- Coffee House has many cafes around Kiev with reliable wi-fi, but too much smoke for some people. Best deals: lunch (8-12:00) and dinner (12-16:00) specials; everything else is a bit pricey. Usually there are several outlets available.
- Mafia restaurants have good wi-fi and a decent deal on breakfasts (< 12:00). The smoking section in the restaurant I was in was on the second floor and did not bother me on the first. There were two outlets available in the non-smoking section.

Other places around town where I like to use wi-fi:

- Chitay-gorod bookstore next to Minskaya metro station (has coffee shop); however, in recent months the wi-fi has stopped working for me. One outlet. Very nice atmosphere.
- Karavan mall food court on Lugovaya street (near Obolonskaya and Minskaya metro stations); however, there is only one outlet for the entire food court, so you'll have to look out for it. There are a couple unprotected connections, but all are slow. You can use the connection for free just by sitting down on a bench.
- Kaffove zerno cafe on Mezhihorska street near m. Kontraktova Ploscha. Best time to visit is 12-16:00 when they have their business lunch, which is a great deal for 29 UAH. Wi-fi works over 90% of the time, but there is only one outlet in the non-smoking area of the cafe...
- Beer Point restaurant and pub, Verkhniy Val street near m. Kontraktova Ploscha. Reliable and fairly high-speed wi-fi signal with numerous outlets. Best deal: business lunch 12-16:00, 45 UAH.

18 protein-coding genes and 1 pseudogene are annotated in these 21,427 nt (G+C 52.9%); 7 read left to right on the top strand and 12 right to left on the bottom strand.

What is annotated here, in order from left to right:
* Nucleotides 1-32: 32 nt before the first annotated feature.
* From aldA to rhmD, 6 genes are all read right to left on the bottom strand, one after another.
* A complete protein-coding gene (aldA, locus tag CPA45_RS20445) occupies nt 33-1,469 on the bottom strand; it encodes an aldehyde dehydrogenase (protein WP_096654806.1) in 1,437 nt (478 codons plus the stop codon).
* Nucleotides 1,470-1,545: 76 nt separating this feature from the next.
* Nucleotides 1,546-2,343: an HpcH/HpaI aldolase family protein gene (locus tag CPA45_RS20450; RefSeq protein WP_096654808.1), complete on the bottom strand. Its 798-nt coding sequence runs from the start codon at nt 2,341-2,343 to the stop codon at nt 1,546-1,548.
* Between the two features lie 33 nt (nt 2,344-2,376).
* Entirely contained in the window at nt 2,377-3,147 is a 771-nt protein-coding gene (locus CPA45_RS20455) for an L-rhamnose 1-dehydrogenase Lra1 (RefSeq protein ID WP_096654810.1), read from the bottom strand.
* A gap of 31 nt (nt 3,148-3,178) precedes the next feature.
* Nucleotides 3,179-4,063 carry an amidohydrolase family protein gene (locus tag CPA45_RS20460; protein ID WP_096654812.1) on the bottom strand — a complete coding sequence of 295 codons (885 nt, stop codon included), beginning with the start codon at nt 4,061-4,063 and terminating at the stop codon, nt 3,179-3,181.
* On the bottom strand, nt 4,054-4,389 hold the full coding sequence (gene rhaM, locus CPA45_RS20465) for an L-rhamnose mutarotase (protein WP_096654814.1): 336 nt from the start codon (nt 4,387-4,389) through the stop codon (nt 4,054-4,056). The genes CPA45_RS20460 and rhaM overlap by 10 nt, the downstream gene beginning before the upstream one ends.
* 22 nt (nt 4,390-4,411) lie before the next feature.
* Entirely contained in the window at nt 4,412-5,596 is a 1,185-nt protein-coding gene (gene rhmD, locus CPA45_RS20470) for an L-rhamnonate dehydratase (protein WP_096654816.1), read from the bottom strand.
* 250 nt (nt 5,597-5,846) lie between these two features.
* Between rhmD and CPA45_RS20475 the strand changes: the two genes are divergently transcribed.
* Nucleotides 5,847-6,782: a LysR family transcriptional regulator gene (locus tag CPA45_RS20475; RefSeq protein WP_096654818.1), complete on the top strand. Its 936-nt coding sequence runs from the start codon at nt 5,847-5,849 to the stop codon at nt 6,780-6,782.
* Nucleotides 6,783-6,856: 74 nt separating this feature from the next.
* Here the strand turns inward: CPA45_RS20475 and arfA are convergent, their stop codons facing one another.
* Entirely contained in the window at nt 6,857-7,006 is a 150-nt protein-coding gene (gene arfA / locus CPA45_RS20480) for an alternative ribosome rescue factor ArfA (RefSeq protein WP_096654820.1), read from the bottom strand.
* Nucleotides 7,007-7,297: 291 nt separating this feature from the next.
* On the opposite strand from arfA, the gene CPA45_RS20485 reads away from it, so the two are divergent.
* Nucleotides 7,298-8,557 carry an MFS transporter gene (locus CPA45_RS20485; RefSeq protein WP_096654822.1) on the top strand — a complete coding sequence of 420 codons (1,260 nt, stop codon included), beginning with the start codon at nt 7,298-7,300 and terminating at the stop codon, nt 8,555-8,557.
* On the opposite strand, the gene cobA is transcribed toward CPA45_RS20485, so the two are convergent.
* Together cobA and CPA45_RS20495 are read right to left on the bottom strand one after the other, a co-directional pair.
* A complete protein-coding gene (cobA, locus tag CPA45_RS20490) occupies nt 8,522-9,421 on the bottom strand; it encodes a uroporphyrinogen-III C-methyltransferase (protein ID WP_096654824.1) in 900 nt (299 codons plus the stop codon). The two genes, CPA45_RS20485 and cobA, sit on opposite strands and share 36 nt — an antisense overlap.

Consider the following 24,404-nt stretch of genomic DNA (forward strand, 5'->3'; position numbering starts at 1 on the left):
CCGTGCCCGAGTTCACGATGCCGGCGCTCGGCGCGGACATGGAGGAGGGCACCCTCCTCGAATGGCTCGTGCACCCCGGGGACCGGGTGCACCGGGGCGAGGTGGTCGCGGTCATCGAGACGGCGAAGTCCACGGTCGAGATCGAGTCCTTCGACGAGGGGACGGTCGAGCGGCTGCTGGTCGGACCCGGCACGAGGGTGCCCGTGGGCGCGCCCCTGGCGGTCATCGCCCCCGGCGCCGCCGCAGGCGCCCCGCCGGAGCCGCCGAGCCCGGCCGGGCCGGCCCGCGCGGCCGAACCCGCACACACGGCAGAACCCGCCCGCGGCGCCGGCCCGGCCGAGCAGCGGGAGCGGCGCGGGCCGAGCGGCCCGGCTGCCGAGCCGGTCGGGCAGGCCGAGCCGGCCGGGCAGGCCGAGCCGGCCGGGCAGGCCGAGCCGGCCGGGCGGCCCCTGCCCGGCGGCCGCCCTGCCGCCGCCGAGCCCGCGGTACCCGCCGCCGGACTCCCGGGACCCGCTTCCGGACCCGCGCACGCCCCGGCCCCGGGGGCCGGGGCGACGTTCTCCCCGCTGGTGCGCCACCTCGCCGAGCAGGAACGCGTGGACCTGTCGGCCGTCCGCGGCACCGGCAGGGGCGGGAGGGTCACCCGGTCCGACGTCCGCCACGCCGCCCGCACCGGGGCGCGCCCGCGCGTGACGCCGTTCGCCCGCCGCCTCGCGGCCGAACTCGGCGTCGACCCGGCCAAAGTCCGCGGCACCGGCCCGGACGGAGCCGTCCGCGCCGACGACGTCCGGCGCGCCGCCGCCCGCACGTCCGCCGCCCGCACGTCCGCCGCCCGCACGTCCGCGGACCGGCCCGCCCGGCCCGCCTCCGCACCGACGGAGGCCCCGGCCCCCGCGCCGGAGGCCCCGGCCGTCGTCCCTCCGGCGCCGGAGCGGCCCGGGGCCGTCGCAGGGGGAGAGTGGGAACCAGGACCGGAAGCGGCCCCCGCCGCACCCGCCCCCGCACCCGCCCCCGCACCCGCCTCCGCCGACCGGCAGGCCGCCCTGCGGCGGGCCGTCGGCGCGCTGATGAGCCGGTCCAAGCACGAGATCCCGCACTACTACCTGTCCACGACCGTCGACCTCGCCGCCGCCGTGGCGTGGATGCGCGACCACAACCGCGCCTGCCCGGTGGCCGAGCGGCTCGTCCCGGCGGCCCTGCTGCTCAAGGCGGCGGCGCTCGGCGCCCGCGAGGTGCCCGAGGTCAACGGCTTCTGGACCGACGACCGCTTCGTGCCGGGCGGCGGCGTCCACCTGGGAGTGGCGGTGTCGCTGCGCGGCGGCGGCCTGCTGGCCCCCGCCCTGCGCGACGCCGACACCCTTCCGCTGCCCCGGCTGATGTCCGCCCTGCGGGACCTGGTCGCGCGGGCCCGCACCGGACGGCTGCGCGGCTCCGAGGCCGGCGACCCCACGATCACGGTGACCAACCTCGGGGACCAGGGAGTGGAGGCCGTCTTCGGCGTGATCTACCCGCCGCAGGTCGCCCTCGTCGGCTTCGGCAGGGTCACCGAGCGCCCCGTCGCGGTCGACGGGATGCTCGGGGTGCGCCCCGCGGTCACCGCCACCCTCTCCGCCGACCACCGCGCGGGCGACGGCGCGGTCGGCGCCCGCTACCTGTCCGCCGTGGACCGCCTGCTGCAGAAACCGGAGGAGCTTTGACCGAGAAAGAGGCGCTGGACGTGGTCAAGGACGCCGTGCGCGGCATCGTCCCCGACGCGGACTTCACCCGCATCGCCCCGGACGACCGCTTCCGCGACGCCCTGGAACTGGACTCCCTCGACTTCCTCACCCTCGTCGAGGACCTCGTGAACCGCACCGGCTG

If any readers can recommend other places, please post responses to this post.

Friday, February 11, 2011

Future of English Language

As more and more of the world gets on the English language bandwagon, the average English speaker's mastery of the language continues to fall. More and more, English is being used for international business needs among non-native speakers who have learned English in school, from private teachers, and during brief trips abroad.

The language that is evolving among users of international business English is not quite "real English." Its lexicon includes phrases like "implementation," "conduct negotiations," and "according to" but lacks common English phrases such as "stuff," "get mad," or "for fun." In addition, grammar structure is increasingly simplified, with articles and complex tenses disappearing. The pronunciation is also changing. Complex sounds like the A in "last" or "bath" are being replaced with an O sound as in "lost" or "bother," or sometimes with a short E as in "lest" or "best."